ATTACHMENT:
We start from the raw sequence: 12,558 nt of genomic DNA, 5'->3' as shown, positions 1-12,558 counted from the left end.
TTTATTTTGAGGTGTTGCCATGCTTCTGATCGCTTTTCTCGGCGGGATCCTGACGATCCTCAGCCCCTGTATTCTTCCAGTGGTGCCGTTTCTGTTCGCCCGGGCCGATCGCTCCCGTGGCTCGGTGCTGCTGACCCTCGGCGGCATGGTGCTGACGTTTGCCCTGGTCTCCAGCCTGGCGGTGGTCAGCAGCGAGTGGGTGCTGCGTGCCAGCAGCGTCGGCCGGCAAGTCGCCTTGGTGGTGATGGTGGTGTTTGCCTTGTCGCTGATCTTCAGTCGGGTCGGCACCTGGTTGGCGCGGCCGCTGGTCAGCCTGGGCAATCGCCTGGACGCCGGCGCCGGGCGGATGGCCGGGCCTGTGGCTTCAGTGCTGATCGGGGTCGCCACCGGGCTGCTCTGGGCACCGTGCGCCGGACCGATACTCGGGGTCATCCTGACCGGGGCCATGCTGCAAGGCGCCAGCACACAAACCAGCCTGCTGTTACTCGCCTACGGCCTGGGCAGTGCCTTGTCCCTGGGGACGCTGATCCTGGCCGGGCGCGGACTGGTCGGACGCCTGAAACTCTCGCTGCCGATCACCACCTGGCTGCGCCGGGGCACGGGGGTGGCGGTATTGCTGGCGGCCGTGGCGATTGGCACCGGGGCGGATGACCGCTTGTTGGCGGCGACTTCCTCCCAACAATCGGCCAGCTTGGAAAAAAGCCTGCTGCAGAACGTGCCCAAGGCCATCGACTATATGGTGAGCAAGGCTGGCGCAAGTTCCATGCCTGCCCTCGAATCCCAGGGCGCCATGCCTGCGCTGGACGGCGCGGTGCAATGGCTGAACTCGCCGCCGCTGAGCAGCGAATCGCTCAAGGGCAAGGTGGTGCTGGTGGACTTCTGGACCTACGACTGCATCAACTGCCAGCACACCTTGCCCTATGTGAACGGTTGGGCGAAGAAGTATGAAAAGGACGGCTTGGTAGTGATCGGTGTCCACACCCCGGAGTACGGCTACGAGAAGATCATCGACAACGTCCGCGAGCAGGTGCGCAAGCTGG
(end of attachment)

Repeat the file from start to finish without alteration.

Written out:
We start from the raw sequence: 12,558 nt of genomic DNA, 5'->3' as shown, positions 1-12,558 counted from the left end.
TTTATTTTGAGGTGTTGCCATGCTTCTGATCGCTTTTCTCGGCGGGATCCTGACGATCCTCAGCCCCTGTATTCTTCCAGTGGTGCCGTTTCTGTTCGCCCGGGCCGATCGCTCCCGTGGCTCGGTGCTGCTGACCCTCGGCGGCATGGTGCTGACGTTTGCCCTGGTCTCCAGCCTGGCGGTGGTCAGCAGCGAGTGGGTGCTGCGTGCCAGCAGCGTCGGCCGGCAAGTCGCCTTGGTGGTGATGGTGGTGTTTGCCTTGTCGCTGATCTTCAGTCGGGTCGGCACCTGGTTGGCGCGGCCGCTGGTCAGCCTGGGCAATCGCCTGGACGCCGGCGCCGGGCGGATGGCCGGGCCTGTGGCTTCAGTGCTGATCGGGGTCGCCACCGGGCTGCTCTGGGCACCGTGCGCCGGACCGATACTCGGGGTCATCCTGACCGGGGCCATGCTGCAAGGCGCCAGCACACAAACCAGCCTGCTGTTACTCGCCTACGGCCTGGGCAGTGCCTTGTCCCTGGGGACGCTGATCCTGGCCGGGCGCGGACTGGTCGGACGCCTGAAACTCTCGCTGCCGATCACCACCTGGCTGCGCCGGGGCACGGGGGTGGCGGTATTGCTGGCGGCCGTGGCGATTGGCACCGGGGCGGATGACCGCTTGTTGGCGGCGACTTCCTCCCAACAATCGGCCAGCTTGGAAAAAAGCCTGCTGCAGAACGTGCCCAAGGCCATCGACTATATGGTGAGCAAGGCTGGCGCAAGTTCCATGCCTGCCCTCGAATCCCAGGGCGCCATGCCTGCGCTGGACGGCGCGGTGCAATGGCTGAACTCGCCGCCGCTGAGCAGCGAATCGCTCAAGGGCAAGGTGGTGCTGGTGGACTTCTGGACCTACGACTGCATCAACTGCCAGCACACCTTGCCCTATGTGAACGGTTGGGCGAAGAAGTATGAAAAGGACGGCTTGGTAGTGATCGGTGTCCACACCCCGGAGTACGGCTACGAGAAGATCATCGACAACGTCCGCGAGCAGGTGCGCAAGCTGG